Coronavirus Tidbits #134 4/10/21
First, there is now a Resources Page here for the most commonly asked questions I'm getting.
Tidbits will likely be a bit shorter and a little less frequent for the next little bit.
WordPress was possessed; hence the delay in getting out the weekend edition. Apologies.
Happy to continue to answer your questions/concerns as best I can, so don't be shy about that.
19.9% of Americans Fully Vaccinated Against COVID-19 per CDC
~ ~ ~
Study finds link between COVID-19 infection and subsequent mental health and neurological conditions
- Study using electronic health records of 236,379 COVID-19 patients mostly from the USA estimates that one in three COVID-19 survivors (34%) were diagnosed with a neurological or psychiatric condition within six months of infection.
- Anxiety (17%) and mood disorders (14%) were the most common. Neurological diagnoses such as stroke and dementia were rarer, but not uncommon in those who had been seriously ill during COVID-19 infection. For example, of those who had been admitted to intensive care, 7% had a stroke and almost 2% were diagnosed with dementia.
- These diagnoses were more common in COVID-19 patients than in flu or respiratory tract infection patients over the same time period, suggesting a specific impact of COVID-19.
- Authors say their findings should aid service planning and highlight need for ongoing research.
~ ~ ~
Around 70% of coronavirus patients tested at a Tokyo hospital last month carried a mutation known for reducing vaccine protection,
~ ~ ~
US coronavirus tracking can't keep up with concerning variants
The country has an enormous virus-sequencing capacity, but funding and coordination roadblocks are holding it back.
Nature Amy Maxmen
As COVID-19 cases surge again in the United States, coronavirus variants are on the rise. But researchers fear that the country is ramping up surveillance of the coronavirus SARS-CoV-2 too slowly, allowing these variants — which evidence shows1,2 could make vaccines less effective — to spread undetected in one of the countries hit hardest by the disease.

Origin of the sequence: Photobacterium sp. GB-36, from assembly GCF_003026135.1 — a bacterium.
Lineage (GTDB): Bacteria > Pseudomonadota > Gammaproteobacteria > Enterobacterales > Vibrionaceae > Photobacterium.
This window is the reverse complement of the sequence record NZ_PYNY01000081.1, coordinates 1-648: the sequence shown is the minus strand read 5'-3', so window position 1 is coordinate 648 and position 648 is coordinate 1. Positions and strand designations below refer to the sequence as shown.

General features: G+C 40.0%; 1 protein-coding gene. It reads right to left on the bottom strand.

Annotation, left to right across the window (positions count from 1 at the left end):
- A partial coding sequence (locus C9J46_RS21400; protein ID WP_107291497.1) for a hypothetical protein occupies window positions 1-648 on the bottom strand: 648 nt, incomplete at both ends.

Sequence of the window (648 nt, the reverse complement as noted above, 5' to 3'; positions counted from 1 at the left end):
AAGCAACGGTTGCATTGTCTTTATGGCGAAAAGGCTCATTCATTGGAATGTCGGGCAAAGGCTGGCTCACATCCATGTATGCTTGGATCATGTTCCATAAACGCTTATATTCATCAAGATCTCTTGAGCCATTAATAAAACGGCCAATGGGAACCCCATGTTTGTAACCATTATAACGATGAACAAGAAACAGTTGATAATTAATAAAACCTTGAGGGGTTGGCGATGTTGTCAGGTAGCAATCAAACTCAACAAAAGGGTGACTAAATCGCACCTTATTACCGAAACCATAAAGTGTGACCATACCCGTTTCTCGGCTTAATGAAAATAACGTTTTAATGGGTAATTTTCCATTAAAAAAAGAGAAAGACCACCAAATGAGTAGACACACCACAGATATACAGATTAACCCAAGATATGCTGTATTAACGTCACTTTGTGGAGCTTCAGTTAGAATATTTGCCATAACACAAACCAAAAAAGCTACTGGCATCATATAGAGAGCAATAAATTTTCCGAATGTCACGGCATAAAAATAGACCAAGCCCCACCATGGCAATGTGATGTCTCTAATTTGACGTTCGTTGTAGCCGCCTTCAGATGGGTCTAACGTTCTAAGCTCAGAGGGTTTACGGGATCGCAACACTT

Laboratories supported by the US government have doubled the rate at which they are sequencing SARS-CoV-2 genomes over the past two months. Still, the number of genomes that the country shared in the online genome repository GISAID in March represented only 1.6% of its positive COVID-19 cases that month. And the United States lags behind at least 30 countries in terms of the sequencing it has done throughout the pandemic, according to GISAID data.
still an incredible, negligent lack of testing.
Drugs and Vaccines
Pfizer-BioNTech Vaccine (BNT162b2) to expand the use in adolescents 12 to 15 years of age.
~ ~ ~
Chinese COVID-19 vaccine maintains protection in variant-plagued Brazil
Preliminary results from a large study of health care workers now suggest one dose of CoronaVac, a vaccine developed by a Chinese company, is still about 50% effective against symptomatic COVID-19 in a Brazilian city where more than three-fourths of new cases are caused by the highly transmissible variant known as P.1.
... suggesting the variant’s mutations have not increased SARS-CoV-2’s ability to evade vaccine-evoked immune responses.
~ ~ ~
How could a COVID vaccine cause blood clots? Scientists race to investigate
Researchers are searching for possible links between unusual clotting and the Oxford-AstraZeneca coronavirus vaccine.
The very rare occurrence of a mysterious blood-clotting disorder among some recipients of the Oxford–AstraZeneca COVID-19 vaccine has researchers scrambling to uncover whether and how the inoculation could trigger such an unusual reaction.
After weeks of investigation, the European Medicines Agency (EMA) announced on 7 April that there is a possible link between the clots and the vaccine. Even so, the clotting disorder — described today in two reports in The New England Journal of Medicine1,2 — is so uncommon that the benefits of the vaccine still outweigh its risks, EMA executive director Emer Cooke told reporters. “These are very rare side effects,” she said. “The risk of mortality from COVID is much greater than the risk of mortality from these side effects.”